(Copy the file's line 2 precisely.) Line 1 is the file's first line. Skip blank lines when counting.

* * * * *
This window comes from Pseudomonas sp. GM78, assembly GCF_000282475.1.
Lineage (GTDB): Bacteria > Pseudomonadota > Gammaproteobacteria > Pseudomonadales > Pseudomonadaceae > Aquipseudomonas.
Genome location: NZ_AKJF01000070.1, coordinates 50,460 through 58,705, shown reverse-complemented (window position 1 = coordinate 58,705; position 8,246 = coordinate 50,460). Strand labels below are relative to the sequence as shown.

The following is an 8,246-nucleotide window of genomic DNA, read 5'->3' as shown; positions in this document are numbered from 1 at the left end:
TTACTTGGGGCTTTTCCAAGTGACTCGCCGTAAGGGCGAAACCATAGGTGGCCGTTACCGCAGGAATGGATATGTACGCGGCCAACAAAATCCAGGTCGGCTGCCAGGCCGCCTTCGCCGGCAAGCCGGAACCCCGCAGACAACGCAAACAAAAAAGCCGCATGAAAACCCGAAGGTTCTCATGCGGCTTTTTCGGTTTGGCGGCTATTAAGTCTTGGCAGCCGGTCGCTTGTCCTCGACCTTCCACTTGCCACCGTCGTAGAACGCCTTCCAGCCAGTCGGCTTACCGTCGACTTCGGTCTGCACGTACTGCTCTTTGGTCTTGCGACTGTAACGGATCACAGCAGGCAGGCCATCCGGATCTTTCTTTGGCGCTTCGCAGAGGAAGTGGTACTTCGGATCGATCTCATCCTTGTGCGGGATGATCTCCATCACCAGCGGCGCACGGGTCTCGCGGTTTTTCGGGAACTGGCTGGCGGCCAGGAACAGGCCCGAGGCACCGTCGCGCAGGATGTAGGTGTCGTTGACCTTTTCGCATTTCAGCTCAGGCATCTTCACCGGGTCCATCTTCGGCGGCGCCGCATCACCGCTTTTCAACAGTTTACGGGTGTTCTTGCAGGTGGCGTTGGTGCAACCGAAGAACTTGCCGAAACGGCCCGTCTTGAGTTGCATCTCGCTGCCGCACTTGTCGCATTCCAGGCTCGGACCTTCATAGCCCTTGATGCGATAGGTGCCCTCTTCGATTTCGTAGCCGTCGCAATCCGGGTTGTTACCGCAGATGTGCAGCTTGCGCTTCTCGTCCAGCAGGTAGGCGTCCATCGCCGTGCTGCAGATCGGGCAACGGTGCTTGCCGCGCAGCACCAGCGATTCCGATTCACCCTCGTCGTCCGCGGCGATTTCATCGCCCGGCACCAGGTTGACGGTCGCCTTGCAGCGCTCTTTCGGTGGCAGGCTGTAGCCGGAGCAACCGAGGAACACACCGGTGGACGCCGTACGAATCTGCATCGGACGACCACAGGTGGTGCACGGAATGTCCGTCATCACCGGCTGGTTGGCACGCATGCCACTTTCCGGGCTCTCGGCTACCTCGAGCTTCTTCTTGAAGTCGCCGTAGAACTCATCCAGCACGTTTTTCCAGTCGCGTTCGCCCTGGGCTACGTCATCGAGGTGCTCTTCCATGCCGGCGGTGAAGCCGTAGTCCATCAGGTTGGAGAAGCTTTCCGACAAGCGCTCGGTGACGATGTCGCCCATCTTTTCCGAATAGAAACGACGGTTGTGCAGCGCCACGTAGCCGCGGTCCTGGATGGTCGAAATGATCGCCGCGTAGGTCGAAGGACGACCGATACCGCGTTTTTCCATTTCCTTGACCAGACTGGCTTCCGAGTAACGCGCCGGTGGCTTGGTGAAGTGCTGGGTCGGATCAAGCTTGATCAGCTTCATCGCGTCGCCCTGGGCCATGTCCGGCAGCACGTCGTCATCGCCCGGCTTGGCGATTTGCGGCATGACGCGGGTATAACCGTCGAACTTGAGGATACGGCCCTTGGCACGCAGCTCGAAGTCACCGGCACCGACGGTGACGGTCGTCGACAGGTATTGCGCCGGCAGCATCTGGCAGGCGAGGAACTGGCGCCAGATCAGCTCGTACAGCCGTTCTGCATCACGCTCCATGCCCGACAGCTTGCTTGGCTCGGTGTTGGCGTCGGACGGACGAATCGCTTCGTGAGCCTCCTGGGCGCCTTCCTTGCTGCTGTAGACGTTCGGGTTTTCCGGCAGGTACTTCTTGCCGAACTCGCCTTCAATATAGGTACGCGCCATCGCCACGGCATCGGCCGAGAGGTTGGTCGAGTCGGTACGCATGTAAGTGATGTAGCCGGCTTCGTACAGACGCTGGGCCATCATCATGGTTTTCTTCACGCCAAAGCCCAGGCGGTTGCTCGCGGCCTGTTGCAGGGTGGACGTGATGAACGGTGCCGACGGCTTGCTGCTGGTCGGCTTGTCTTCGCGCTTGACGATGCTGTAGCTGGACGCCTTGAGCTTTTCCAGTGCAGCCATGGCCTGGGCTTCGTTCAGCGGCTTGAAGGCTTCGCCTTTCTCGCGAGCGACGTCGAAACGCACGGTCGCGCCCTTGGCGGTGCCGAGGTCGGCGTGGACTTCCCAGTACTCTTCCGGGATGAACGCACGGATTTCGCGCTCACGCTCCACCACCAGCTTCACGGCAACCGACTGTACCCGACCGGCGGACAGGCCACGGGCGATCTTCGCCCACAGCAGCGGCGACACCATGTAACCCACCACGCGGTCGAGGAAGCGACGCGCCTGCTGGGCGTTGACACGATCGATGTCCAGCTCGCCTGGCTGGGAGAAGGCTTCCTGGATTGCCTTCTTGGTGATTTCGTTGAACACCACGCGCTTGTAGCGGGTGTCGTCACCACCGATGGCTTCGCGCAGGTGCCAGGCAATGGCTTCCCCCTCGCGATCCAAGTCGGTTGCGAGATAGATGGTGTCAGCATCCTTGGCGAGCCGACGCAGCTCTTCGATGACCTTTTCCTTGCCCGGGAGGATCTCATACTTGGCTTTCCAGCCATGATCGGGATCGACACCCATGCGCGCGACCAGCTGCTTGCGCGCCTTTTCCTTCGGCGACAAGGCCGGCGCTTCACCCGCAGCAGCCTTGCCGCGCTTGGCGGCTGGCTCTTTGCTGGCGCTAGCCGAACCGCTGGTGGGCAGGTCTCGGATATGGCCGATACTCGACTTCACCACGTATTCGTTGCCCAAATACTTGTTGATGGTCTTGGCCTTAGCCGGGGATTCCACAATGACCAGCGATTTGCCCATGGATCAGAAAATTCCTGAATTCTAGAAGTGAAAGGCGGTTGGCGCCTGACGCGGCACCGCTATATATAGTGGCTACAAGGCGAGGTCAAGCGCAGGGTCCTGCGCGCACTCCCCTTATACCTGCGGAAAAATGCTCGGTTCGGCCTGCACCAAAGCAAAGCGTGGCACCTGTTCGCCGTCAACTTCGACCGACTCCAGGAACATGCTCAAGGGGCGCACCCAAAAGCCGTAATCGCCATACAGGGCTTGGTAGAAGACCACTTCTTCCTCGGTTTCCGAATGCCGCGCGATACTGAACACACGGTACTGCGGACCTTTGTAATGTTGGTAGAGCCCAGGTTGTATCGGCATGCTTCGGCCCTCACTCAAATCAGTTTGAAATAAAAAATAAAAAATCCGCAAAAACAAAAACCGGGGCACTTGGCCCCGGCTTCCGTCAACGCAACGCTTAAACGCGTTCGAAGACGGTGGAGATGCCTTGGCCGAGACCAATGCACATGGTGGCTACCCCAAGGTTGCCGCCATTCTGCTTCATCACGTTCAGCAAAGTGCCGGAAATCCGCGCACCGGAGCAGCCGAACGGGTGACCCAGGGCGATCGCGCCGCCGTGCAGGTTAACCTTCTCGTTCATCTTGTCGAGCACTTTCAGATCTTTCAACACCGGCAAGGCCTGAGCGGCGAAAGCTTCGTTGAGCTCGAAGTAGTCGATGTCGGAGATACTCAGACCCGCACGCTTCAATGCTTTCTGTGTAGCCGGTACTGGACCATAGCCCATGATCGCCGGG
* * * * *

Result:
Lineage (GTDB): Bacteria > Pseudomonadota > Gammaproteobacteria > Pseudomonadales > Pseudomonadaceae > Aquipseudomonas.